No matter what happens, no trace of now will remain. Aug 06, Sofia rated it it was ok Shelves: Is This It I've been relistening to Eyedea lately, read him instead. Jun 09, Ana rated it it was amazing. This is the Mark Taharne translation; in his introduction he spells out the enormous difficulties involved with translating and interpreting the poetry, and advises readers to look at as many translations as possible. The latter is a marvellous ongoing immersion in 'soundscapes', music, song and spoken word. The R3 site and its blog say of this production: An abridged radio reworking o This is the Mark Taharne translation; in his introduction he spells out the enormous difficulties involved with translating and interpreting the poetry, and advises readers to look at as many translations as possible.

An abridged radio reworking of Rimbaud's intense masterpiece of spiritual disillusionment, narrated by Carl Prekopp with a soundscape by Bristol composer Elizabeth Purnell and poems sung by Robert Wyatt. A Season in Hell was written between April and August in London and France, when Rimbaud was 18, and in the throes of an intense, transgressive and destructive relationship with Verlaine. It is regarded as one of the most remarkable pieces of prose poetry ever written - a mixture of autobiography and enigmatic dream sequence in which Rimbaud looks back in despair over his life as a poet.

Combining lucid self-appraisal with demented vision, it moves between hyper-realism and hallucinatory surrealism, blending sounds, colours, odours and intensely visual images. The 25 pages of A Season in Hell, here cut to a third of its length, are seen as both a testimony to and a tortured recantation of Rimbaud's poetic credo, the 'disordering of all the senses'. Elizabeth Purnell's soundtrack for the work includes composed music, field recordings and processed sound in a raw response to the words; she set the poems specifically for Wyatt, whose voice in its high, delicate register suggests a beyond-the-grave alter-ego to the young Rimbaud.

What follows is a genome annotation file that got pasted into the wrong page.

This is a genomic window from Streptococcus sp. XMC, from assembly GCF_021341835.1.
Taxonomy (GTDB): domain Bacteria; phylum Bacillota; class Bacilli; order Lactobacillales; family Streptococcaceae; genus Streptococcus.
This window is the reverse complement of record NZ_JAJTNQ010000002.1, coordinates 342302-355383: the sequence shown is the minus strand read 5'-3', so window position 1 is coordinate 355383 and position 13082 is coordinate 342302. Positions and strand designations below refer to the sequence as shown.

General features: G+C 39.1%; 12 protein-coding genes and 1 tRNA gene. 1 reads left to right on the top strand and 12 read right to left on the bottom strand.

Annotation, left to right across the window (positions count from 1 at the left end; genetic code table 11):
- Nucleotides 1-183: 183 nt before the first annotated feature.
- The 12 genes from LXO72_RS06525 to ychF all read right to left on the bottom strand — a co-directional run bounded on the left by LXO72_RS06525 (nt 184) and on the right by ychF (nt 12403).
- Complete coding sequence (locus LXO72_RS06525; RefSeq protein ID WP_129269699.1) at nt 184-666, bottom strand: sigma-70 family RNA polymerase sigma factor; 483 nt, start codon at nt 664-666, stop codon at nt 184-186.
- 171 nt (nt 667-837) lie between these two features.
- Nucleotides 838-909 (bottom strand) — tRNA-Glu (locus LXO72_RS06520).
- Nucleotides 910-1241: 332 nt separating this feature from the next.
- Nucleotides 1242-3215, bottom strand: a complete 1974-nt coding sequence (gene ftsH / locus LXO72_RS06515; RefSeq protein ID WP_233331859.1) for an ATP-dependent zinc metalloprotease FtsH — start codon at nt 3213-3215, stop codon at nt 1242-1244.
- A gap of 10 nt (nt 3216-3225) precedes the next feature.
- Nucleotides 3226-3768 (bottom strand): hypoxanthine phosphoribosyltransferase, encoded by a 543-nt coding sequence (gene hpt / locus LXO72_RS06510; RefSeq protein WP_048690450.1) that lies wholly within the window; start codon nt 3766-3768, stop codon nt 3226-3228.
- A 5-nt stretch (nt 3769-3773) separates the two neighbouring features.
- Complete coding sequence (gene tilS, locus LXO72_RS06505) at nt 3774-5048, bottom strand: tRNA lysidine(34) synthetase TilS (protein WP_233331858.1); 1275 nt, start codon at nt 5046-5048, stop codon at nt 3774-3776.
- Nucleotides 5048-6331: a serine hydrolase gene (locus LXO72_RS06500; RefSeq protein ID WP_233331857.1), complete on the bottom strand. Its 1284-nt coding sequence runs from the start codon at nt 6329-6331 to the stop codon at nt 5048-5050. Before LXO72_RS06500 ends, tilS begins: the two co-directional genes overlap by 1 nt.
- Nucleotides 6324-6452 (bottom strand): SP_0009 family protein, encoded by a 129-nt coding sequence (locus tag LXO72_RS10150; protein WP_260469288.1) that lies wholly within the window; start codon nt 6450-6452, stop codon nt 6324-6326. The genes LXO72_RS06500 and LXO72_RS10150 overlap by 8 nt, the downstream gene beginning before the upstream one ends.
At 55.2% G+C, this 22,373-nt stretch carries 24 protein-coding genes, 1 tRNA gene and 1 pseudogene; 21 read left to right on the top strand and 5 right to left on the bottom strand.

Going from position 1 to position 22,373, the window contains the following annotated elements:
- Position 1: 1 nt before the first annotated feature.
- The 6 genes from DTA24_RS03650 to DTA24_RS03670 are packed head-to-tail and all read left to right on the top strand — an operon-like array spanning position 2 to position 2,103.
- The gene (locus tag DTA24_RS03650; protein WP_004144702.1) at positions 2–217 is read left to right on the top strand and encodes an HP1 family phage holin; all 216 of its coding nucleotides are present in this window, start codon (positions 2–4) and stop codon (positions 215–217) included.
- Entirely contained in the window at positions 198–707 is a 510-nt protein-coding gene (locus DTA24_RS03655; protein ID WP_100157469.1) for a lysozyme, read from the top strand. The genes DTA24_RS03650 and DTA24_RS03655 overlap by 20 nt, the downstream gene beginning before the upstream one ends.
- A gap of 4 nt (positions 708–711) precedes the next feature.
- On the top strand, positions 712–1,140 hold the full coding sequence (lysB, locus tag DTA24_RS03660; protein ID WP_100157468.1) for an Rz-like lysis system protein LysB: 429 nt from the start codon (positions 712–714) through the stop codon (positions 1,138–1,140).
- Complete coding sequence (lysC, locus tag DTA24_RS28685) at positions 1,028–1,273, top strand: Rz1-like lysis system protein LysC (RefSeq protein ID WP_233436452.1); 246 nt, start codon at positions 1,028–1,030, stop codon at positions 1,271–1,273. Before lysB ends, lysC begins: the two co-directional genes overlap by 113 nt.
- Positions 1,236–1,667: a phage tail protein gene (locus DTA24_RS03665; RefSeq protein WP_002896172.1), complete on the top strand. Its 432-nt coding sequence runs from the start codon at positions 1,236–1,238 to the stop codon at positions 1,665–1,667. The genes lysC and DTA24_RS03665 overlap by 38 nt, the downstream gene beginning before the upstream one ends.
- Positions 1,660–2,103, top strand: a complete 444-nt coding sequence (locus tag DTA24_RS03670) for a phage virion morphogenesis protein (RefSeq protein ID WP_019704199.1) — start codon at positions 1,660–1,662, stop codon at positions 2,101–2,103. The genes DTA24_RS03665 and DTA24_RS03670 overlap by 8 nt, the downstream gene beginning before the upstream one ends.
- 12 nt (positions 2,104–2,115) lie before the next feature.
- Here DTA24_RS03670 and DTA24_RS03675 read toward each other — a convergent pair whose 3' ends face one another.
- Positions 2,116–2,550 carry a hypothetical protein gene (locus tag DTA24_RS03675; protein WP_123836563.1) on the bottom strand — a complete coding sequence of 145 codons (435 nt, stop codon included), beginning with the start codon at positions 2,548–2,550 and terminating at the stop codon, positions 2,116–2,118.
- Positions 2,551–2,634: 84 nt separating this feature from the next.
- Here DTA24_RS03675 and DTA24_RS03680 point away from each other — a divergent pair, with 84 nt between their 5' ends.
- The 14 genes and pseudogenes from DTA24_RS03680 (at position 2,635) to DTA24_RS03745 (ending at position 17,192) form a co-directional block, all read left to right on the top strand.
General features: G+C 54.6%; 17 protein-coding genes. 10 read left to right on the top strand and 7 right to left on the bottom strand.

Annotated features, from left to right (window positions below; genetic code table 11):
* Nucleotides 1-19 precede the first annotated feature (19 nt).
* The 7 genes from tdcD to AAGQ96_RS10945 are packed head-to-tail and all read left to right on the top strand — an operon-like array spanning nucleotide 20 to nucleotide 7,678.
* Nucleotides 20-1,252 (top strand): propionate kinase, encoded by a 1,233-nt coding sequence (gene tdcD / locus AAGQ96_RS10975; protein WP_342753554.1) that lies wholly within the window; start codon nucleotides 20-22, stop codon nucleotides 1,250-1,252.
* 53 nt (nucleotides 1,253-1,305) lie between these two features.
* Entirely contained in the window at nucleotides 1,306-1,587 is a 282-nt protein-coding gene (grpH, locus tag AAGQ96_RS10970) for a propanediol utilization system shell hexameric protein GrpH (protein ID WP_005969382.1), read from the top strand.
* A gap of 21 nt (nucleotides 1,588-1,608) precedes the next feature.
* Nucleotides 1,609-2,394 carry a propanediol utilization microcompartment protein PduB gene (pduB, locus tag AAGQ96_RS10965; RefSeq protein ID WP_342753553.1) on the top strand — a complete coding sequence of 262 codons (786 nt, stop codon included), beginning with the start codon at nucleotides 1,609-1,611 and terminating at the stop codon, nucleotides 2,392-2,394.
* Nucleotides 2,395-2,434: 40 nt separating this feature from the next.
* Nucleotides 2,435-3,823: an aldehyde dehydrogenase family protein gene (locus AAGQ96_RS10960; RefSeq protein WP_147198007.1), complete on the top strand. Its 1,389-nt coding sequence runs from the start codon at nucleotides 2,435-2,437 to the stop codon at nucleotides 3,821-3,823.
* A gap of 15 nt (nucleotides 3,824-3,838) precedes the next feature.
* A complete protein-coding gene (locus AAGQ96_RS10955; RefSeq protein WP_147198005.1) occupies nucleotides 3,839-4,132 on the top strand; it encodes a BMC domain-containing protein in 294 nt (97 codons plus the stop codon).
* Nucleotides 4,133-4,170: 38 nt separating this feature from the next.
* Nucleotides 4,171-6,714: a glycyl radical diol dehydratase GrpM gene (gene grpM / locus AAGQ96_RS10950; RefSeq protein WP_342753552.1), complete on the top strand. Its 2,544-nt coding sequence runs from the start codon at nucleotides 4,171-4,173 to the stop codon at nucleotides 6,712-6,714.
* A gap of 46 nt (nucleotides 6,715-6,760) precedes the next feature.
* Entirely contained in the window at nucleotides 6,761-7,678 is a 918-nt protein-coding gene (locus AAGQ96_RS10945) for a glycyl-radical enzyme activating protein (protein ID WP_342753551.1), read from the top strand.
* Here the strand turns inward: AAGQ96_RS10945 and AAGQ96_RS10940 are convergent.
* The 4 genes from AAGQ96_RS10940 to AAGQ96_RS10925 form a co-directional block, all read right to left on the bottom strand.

The programme will be broadcast in Between the Ears on Saturday 14 November at 9. Here, producer Sara Davies gives a fascinating account of the journey from the idea of turning the work into radio, through various artistic twists and turns, to the version listeners will hear on Saturday. About thirty years ago I was in a bar in a small Mexican town where a French actor gave a thoroughly eccentric performance of some of Rimbaud's poetry to a musical accompaniment.